3 Es for Insights on Leadership Styles
Leadership Styles - How Do YOU Lead Horses?
Dust blows across the corral as twenty of us toe the dirt. Thousand pound horses shake off flies, waiting to play their part.
Creative, even scary leadership development activities from the past float through my mind: blister-producing ropes exercise; speed-prep speech giving; psychometric leadership styles assessments; several 360s; cabaret solo-singing.
Now, at a ranch outside San Francisco, I’m about to lead a horse.
When psychologist Kurt Lewin released his groundbreaking research on leadership styles in 1939, I doubt he anticipated how leadership vernacular, assessments, workshops, and programs would proliferate. Catchy new labels for leadership styles emerge frequently and if we strip away the buzzwords, we find elements of the three core styles Lewin identified: Autocratic, Democratic, and Laissez-Faire.
Perspiration trickles down my back as the timed “Lead a Horse” exercise begins. One classmate decides she’s too terrified of horses to participate and leaves the arena.
Another colleague pats and pets his horse, talks quietly, pulls on the reins, and nothing happens. Like a flirtatious woman, the horse flips its mane, as if to say, “come on, impress me big boy.” He belly-bumps and begs. but lady horse won’t budge.
Colleague number three steps up, cajoles and tugs on the reins. The horse jerks forward one step and back-peddles three, putting its nose in the grass, whinnying good naturedly. This Lead a Horse exercise is more difficult than I imagined and I’m pretty sure I have dirt caught in my teeth.
It’s my turn. I tell my horse how successful we’re going to be together while petting and back patting her and off we go. My horse breaks into a trot to keep up with me. I pick up the pace. The horse gallops. Once in a while, the reins go taut and I holler over my shoulder, encouraging my horse to come on—round we go again.
We finish to applause and our own sweat. I have an overwhelming urge to jump in the water trough beside my guzzling, panting horse. I think self-congratulatory thoughts, “I’m a bit of a leadership rock star, aren’t I? A born leader.”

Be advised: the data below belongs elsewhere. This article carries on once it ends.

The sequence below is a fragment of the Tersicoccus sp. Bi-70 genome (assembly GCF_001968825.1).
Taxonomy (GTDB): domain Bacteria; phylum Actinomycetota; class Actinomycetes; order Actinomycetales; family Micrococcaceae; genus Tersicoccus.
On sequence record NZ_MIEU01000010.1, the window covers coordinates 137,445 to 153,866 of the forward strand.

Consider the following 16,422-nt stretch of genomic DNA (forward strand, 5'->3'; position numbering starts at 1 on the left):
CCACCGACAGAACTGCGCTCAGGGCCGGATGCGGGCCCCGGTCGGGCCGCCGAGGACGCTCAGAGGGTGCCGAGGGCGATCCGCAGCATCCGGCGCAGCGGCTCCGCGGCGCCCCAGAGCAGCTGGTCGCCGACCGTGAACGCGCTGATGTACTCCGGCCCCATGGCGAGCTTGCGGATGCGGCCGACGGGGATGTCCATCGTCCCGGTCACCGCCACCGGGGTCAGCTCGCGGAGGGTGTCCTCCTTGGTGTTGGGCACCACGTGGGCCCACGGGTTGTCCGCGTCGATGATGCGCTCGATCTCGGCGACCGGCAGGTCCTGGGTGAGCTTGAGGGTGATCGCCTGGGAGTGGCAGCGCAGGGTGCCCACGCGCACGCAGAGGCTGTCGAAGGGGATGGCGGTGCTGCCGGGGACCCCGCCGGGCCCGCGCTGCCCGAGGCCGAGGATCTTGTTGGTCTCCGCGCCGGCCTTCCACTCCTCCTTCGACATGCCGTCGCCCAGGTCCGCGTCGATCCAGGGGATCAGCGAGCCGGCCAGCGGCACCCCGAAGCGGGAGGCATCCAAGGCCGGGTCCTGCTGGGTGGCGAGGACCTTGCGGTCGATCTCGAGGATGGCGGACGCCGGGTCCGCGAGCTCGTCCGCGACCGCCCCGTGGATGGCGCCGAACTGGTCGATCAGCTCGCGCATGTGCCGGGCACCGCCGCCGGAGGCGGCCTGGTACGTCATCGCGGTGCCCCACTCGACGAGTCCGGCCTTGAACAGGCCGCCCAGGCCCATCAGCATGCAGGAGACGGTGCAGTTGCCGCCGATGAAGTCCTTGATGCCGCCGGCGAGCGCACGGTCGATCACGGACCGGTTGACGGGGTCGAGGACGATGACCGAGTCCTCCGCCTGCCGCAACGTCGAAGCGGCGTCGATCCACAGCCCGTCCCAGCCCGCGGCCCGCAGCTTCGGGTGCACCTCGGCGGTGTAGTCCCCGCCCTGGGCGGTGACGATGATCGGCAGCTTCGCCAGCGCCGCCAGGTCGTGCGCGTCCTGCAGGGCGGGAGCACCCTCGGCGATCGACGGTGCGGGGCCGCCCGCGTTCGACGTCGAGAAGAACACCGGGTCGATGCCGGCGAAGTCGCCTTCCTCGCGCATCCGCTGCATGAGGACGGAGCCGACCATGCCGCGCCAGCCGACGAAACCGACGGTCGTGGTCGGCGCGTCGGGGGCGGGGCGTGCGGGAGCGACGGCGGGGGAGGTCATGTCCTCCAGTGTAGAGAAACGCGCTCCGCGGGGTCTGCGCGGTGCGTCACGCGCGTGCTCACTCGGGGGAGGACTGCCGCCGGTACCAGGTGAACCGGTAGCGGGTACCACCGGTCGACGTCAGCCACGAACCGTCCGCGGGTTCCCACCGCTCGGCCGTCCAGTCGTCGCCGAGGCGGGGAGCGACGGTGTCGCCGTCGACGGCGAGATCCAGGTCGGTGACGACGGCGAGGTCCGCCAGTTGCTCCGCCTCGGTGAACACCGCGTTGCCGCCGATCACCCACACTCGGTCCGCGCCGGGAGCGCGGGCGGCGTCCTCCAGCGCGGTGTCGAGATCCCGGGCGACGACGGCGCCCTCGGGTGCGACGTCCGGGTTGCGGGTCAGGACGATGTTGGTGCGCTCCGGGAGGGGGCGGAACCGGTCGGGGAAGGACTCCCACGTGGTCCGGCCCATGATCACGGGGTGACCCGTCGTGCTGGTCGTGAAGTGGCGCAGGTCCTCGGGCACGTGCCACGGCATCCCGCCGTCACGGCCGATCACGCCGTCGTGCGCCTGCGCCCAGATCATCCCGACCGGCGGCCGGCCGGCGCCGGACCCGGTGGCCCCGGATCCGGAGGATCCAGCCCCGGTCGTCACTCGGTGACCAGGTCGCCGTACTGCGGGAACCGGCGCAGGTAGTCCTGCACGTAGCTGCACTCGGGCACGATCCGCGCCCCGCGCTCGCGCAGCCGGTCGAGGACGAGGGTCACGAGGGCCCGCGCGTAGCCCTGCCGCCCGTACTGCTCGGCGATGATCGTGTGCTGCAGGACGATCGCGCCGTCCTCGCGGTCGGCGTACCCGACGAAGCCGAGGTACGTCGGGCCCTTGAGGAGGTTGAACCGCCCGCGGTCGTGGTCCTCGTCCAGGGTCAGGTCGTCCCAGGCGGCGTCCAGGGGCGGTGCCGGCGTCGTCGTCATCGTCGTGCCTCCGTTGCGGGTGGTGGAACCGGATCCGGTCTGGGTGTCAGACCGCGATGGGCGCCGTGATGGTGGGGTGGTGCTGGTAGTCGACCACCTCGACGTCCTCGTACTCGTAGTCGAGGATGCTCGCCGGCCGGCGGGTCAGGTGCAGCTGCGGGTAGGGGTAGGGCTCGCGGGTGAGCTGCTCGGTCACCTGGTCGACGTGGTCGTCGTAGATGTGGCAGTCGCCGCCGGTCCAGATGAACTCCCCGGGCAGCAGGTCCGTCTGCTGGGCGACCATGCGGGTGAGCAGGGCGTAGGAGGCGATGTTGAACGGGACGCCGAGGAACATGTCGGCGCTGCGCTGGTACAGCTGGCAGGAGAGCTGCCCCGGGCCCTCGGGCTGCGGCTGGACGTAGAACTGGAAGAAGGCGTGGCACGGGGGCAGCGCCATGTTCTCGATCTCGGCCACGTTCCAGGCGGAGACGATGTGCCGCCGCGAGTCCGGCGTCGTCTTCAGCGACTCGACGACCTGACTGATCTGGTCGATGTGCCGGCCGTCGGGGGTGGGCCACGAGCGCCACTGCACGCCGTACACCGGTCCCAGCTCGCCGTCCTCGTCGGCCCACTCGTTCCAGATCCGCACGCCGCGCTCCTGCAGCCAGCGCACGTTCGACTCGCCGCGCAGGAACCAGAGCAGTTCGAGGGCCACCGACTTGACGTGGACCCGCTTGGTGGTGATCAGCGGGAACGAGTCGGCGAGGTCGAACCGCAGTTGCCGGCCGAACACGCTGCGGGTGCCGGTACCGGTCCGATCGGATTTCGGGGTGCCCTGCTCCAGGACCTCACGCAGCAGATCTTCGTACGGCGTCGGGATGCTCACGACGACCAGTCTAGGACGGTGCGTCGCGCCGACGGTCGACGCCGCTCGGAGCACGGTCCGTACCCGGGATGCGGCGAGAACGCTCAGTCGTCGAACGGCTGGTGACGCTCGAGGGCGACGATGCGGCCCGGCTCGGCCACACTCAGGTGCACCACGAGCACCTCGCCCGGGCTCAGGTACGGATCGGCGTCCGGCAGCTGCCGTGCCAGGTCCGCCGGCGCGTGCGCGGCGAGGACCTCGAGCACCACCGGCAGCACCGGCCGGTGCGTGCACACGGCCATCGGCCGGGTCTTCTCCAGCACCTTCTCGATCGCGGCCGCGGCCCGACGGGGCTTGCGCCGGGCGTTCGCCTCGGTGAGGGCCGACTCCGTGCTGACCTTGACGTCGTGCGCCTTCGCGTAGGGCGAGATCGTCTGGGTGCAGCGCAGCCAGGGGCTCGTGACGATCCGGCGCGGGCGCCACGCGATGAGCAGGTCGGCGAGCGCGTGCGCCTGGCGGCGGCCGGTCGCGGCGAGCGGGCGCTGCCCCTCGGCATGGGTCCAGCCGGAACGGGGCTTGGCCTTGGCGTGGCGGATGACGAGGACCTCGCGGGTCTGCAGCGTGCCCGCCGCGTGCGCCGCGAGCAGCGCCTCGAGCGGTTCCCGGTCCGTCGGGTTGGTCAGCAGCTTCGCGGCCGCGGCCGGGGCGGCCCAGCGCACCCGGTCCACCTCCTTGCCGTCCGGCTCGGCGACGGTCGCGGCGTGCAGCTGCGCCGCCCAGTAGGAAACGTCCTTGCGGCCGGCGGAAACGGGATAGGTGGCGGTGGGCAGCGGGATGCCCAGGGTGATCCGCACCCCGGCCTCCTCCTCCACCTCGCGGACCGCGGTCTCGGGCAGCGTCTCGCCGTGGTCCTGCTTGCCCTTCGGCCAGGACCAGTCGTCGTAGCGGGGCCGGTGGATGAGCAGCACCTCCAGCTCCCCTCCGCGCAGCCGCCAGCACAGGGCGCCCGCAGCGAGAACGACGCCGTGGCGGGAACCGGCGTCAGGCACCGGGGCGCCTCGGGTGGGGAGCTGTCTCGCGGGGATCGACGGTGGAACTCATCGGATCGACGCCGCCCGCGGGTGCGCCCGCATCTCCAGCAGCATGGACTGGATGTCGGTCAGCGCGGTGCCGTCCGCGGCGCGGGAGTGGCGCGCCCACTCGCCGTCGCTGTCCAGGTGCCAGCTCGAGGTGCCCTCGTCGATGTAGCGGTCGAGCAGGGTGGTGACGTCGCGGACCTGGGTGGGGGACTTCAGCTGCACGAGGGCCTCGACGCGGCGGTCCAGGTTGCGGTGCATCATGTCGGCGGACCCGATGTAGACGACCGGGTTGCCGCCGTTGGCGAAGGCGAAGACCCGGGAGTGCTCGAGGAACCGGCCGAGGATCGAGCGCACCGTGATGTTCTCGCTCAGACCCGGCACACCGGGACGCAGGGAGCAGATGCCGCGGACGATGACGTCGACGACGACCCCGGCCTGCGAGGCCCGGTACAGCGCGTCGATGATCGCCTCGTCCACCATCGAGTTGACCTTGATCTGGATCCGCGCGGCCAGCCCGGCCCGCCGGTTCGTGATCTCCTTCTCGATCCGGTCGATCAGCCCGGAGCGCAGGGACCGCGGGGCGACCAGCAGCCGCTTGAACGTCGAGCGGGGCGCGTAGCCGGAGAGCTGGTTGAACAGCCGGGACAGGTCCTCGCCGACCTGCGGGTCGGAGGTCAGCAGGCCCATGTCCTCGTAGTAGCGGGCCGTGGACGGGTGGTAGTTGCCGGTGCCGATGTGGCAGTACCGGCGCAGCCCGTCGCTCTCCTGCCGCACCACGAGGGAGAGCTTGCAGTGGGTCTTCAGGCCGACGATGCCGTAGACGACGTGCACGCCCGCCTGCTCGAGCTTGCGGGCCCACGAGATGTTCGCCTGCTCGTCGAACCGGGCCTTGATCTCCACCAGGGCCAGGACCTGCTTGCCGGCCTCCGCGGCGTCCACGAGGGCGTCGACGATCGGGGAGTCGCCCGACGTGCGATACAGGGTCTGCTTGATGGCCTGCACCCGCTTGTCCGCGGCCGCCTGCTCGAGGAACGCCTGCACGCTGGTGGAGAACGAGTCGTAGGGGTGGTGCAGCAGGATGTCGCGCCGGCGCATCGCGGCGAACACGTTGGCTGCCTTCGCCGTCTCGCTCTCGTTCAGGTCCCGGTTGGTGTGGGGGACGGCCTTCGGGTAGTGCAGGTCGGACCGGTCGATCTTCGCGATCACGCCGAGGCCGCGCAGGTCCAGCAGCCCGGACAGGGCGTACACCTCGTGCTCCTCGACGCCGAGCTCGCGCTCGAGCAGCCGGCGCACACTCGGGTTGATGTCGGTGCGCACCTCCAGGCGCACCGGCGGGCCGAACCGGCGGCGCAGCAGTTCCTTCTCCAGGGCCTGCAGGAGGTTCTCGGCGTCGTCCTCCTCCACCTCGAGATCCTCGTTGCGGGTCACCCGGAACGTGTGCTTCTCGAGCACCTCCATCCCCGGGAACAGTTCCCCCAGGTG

Ed, the retired Navy Admiral, is next. He' a former top-gun fighter pilot. Ed stands, hand over the back of the horse, whispering. In the last 60 seconds, Ed starts walking—and the horse does too, right alongside him. No reins, no lead rope. I knew in that moment, the horse would follow Ed into battle; that horse might just die for Ed.
As the old saying goes, “You can lead a horse to water but you can’t make her drink.” After many leadership style assessments and activities, this one exercise produced my greatest ah-ha moment about how I led, how I want to lead, and how I really need to change.
3 Es for Learning about Leadership Styles
My hope is that this story helps you remember to make space for three Es: Examine, Experiment, and Enjoy.
Examine other leaders’ styles every chance you get. Go outside your usual sphere. Seeing Ed in action removed some of my blinders. I realized how much I emulated leaders I’d been close to in my working life—even when I swore I’d do things differently. Ed reminded me of other possibilities by demonstrating a different leadership style and the results it achieved.
Experiment to achieve leadership style ah-has. Beyond conventional literature, assessments and programs, experiment outside your comfort zone of leadership styles. I guarantee that there's an experience out there that will bring you to new revelations. Keep experimenting. You're worth it!
Enjoy the leadership journey. This story is a bit embarrassing. The sweat, the lack of focus, the mind-wandering to dirt stuck in my teeth, and my leadership rock stardom, born leader delusion. Leadership style assessments—strength-based or not—can sometimes become serious boxes to fit ourselves in, heavy burdens to bear when leading is weighty enough. If you haven’t laughed at yourself lately, start noting one thing each week that you thought, said or did that is pretty darned funny. Be vulnerable, share that story with others and you’ll enjoy your leadership journey more, guaranteed.
Don't forget to read an entire Conversations about leadership series.
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